[0031] Although FIGs. 5A-5D illustrate the extracted and injected differences statically, the injected differences can include dynamic movement of the object of interest. For example, the injected difference may not simply be a stationary cyclist on a bike, but may be represented as cyclist moving in time and space. Additionally, it should be understood that although FIGs. 5A-5D illustrate cyclist 524 as the difference that is extracted, the differences can include one or more of one or more different types of objects, as described herein.

[0032] Therefore, according to the above, some examples of the disclosure are directed to a method. The method can comprise: extracting data from a first scenario or a second scenario, the data corresponding to a difference between the first scenario recorded by one or more first vehicle sensors and the second scenario recorded by one or more second vehicle sensors, wherein the first scenario shares at least one characteristic with the second scenario; injecting the extracted data into a third scenario recorded by one or more third vehicle sensors to generate a fourth scenario; and simulating automated vehicle driving software with the fourth scenario. Additionally or alternatively to one or more of the examples disclosed above, in some examples, the method can further comprise automatically comparing a plurality of scenarios to identify the first scenario and the second scenario sharing the at least one characteristic. Additionally or alternatively to one or more of the examples disclosed above, in some examples, the at least one shared characteristic can be shared global position system (GPS) coordinates. Additionally or alternatively to one or more of the examples disclosed above, in some examples, extracting the data can comprise subtracting data recorded by a type of vehicle sensor recording in the first scenario from data recorded by a corresponding type of vehicle sensor recording in the second scenario.

Additionally or alternatively to one or more of the examples disclosed above, in some examples, extracting the data can comprise normalizing the first scenario and the second scenario before extracting the data or normalizing the extracted data after extracting the data. Additionally or alternatively to one or more of the examples disclosed above, in some examples, extracting the data can comprise aligning the first scenario and the second scenario to account for differences due to vehicle speed or vehicle position. Additionally or alternatively to one or more of the examples disclosed above, in some examples, extracting the data can comprise identifying an object; and extracting a data stream corresponding to the identified object. Additionally or alternatively to one or more of the examples disclosed above, in some examples, the object can be one of a pedestrian, animal, vehicle or cyclist. Additionally or alternatively to one or more of the examples disclosed above, in some examples, the data can include dynamics of the extracted object. Additionally or

alternatively to one or more of the examples disclosed above, in some examples, the data can be a data stream from one or more vehicle sensors. Additionally or alternatively to one or more of the examples disclosed above, in some examples, the method can further comprise storing the extracted data and corresponding metadata in memory. Additionally or alternatively to one or more of the examples disclosed above, in some examples, the metadata can include whether a collision occurred or not in the first scenario or the second scenario from which the data is extracted. Additionally or alternatively to one or more of the examples disclosed above, in some examples, the method can further comprise transforming the extracted data or third scenario prior to injecting the extracted data into the third scenario. Additionally or alternatively to one or more of the examples disclosed above, in some examples, the method can further comprise automatically generating a plurality of augmented scenarios, each of the plurality of augmented scenarios created by injecting one or more of a plurality of data extracted from one or more recorded scenarios into one or more of a plurality of recorded scenarios; and automatically simulating the automated vehicle driving software with the plurality of augmented scenarios. Additionally or alternatively to one or more of the examples disclosed above, in some examples, extracting the data and injecting the extracted data can be performed automatically.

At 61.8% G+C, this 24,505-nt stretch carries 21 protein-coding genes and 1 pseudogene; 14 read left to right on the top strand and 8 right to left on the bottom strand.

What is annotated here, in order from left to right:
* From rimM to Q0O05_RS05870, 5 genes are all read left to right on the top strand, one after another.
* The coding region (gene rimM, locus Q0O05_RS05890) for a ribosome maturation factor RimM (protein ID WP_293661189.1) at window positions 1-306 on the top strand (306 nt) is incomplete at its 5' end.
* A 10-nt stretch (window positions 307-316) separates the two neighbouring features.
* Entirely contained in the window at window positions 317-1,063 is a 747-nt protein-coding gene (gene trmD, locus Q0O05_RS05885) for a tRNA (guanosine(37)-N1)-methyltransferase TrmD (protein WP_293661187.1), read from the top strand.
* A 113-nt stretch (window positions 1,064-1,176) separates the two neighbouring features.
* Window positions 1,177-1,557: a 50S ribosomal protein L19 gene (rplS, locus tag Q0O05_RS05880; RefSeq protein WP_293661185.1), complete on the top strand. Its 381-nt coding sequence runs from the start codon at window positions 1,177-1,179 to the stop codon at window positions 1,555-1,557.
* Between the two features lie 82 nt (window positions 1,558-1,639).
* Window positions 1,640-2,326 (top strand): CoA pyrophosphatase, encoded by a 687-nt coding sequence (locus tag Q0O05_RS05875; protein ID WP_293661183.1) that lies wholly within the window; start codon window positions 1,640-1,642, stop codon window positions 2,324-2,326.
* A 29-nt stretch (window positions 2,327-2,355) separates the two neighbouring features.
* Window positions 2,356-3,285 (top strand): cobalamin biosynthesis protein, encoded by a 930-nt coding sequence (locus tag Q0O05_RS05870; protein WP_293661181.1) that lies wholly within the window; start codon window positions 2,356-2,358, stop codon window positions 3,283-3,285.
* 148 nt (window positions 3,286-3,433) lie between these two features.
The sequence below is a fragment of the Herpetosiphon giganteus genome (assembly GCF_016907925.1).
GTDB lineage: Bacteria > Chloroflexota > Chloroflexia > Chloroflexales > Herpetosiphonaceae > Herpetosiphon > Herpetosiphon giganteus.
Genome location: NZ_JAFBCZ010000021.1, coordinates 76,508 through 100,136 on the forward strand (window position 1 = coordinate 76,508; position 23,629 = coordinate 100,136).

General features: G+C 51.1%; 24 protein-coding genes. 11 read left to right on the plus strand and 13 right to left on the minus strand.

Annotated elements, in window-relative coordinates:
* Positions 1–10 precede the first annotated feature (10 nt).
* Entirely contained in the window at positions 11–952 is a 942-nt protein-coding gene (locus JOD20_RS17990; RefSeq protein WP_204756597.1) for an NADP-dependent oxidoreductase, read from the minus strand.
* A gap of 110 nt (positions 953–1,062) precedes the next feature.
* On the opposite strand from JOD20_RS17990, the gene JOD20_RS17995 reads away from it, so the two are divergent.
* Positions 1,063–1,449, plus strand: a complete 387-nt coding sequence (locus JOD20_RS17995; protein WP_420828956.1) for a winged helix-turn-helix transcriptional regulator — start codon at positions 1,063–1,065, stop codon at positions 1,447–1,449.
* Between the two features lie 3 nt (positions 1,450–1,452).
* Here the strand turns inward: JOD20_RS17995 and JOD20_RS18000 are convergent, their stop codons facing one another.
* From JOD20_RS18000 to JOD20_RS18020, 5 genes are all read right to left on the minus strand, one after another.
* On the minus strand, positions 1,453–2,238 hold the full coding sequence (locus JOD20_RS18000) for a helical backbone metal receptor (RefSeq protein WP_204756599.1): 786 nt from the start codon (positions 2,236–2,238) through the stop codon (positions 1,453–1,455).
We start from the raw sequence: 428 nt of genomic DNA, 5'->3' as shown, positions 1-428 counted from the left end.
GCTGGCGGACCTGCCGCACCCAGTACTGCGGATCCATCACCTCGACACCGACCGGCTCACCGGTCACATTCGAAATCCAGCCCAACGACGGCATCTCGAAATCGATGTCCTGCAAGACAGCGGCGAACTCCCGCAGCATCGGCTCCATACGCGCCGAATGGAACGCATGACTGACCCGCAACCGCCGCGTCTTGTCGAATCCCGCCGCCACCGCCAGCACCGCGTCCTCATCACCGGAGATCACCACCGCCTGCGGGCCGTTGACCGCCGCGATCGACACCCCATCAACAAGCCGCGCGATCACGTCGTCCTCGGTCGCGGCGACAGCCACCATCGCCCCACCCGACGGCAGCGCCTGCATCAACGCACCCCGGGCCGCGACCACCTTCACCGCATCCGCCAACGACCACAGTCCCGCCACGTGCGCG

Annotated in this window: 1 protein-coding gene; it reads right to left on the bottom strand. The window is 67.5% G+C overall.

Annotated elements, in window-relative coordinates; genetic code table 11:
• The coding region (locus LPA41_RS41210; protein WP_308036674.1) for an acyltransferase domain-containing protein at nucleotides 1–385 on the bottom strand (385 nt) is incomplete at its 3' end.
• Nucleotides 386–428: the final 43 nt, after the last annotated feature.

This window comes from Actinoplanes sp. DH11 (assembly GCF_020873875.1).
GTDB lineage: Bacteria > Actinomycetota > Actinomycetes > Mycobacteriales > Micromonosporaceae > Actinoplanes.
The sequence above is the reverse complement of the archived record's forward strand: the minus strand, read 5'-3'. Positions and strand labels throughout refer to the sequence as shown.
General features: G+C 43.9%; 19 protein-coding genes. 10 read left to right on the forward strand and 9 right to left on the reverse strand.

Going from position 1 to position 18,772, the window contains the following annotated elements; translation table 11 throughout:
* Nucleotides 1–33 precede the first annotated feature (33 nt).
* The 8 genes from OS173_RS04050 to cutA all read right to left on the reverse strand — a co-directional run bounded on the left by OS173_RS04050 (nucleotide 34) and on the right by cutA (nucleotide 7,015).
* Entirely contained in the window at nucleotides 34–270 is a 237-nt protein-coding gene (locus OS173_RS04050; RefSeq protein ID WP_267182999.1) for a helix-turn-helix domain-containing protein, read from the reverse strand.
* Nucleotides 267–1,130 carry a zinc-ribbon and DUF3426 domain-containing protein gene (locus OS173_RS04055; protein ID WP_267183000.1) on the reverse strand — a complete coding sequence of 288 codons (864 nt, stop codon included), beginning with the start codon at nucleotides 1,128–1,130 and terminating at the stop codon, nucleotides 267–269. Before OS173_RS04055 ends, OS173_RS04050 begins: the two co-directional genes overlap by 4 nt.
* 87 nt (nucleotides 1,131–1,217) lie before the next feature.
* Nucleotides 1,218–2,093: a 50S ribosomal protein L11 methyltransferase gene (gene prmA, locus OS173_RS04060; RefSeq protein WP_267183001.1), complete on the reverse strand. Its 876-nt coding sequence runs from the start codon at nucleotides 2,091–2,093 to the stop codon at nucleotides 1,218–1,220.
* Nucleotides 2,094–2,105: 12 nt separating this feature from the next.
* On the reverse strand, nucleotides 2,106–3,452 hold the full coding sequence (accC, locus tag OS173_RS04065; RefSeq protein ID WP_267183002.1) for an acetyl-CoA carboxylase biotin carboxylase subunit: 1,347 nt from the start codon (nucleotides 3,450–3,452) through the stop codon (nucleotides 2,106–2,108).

[0033] Some examples of the disclosure are directed to a non-transitory computer- readable medium including instructions, which when executed by one or more processors, can cause the one or more processors to perform any of the above methods. Some examples of the disclosure are directed to a system. The system can comprise one or more processors; and a non-transitory computer-readable medium coupled to the processor. The non-transitory computer-readable medium including instructions, which when executed by one or more processors, can cause the one or more processors to perform any of the above methods.

[0034] Some examples of the disclosure are directed to a system. The system can comprise a first database comprising a plurality of recorded scenarios; a second database comprising a plurality of extracted data; and one or more processors coupled to the first and second databases. The one or more processors can be configured to: automatically analyze the plurality of scenarios in the first database to identify scenarios sharing at least one characteristic; extract data corresponding to one or more differences between the identified scenarios; store the extracted data in the second database; and generate a plurality of augmented scenarios based on the plurality of scenarios and the plurality of extracted data. Additionally or alternatively to one or more of the examples disclosed above, in some examples, the one or more processors can be further configured to simulate automated driving software with the plurality of augmented scenarios.

[0035] Although examples of this disclosure have been fully described with reference to the accompanying drawings, it is to be noted that various changes and modifications will become apparent to those skilled in the art. Such changes and modifications are to be understood as being included within the scope of examples of this disclosure as defined by the appended claims.